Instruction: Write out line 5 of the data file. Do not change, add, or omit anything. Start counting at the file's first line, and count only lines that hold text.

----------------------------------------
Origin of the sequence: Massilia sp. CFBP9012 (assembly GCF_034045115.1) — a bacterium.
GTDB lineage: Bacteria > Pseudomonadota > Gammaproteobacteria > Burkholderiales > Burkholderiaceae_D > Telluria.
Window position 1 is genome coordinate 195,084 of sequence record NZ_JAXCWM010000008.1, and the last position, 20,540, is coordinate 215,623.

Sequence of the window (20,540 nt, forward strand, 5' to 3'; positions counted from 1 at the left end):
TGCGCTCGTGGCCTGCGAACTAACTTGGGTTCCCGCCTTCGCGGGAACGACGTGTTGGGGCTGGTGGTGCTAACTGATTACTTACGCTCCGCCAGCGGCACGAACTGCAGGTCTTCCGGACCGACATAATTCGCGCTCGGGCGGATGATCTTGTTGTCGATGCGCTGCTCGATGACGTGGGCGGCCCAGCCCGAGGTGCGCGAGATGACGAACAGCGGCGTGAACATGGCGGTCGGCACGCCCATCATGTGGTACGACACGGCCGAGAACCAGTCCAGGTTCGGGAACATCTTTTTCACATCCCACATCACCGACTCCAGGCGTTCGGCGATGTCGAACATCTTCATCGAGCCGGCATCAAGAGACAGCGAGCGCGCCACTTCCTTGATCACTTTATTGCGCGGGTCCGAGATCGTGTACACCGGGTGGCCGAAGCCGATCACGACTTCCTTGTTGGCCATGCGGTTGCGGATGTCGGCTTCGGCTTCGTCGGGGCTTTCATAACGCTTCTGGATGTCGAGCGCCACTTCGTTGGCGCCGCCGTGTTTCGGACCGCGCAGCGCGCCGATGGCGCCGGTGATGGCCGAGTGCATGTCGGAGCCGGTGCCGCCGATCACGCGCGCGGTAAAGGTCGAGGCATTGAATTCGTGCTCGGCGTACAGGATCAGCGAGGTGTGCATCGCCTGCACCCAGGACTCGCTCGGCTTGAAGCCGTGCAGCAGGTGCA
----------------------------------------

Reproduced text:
TGCGCTCGTGGCCTGCGAACTAACTTGGGTTCCCGCCTTCGCGGGAACGACGTGTTGGGGCTGGTGGTGCTAACTGATTACTTACGCTCCGCCAGCGGCACGAACTGCAGGTCTTCCGGACCGACATAATTCGCGCTCGGGCGGATGATCTTGTTGTCGATGCGCTGCTCGATGACGTGGGCGGCCCAGCCCGAGGTGCGCGAGATGACGAACAGCGGCGTGAACATGGCGGTCGGCACGCCCATCATGTGGTACGACACGGCCGAGAACCAGTCCAGGTTCGGGAACATCTTTTTCACATCCCACATCACCGACTCCAGGCGTTCGGCGATGTCGAACATCTTCATCGAGCCGGCATCAAGAGACAGCGAGCGCGCCACTTCCTTGATCACTTTATTGCGCGGGTCCGAGATCGTGTACACCGGGTGGCCGAAGCCGATCACGACTTCCTTGTTGGCCATGCGGTTGCGGATGTCGGCTTCGGCTTCGTCGGGGCTTTCATAACGCTTCTGGATGTCGAGCGCCACTTCGTTGGCGCCGCCGTGTTTCGGACCGCGCAGCGCGCCGATGGCGCCGGTGATGGCCGAGTGCATGTCGGAGCCGGTGCCGCCGATCACGCGCGCGGTAAAGGTCGAGGCATTGAATTCGTGCTCGGCGTACAGGATCAGCGAGGTGTGCATCGCCTGCACCCAGGACTCGCTCGGCTTGAAGCCGTGCAGCAGGTGCA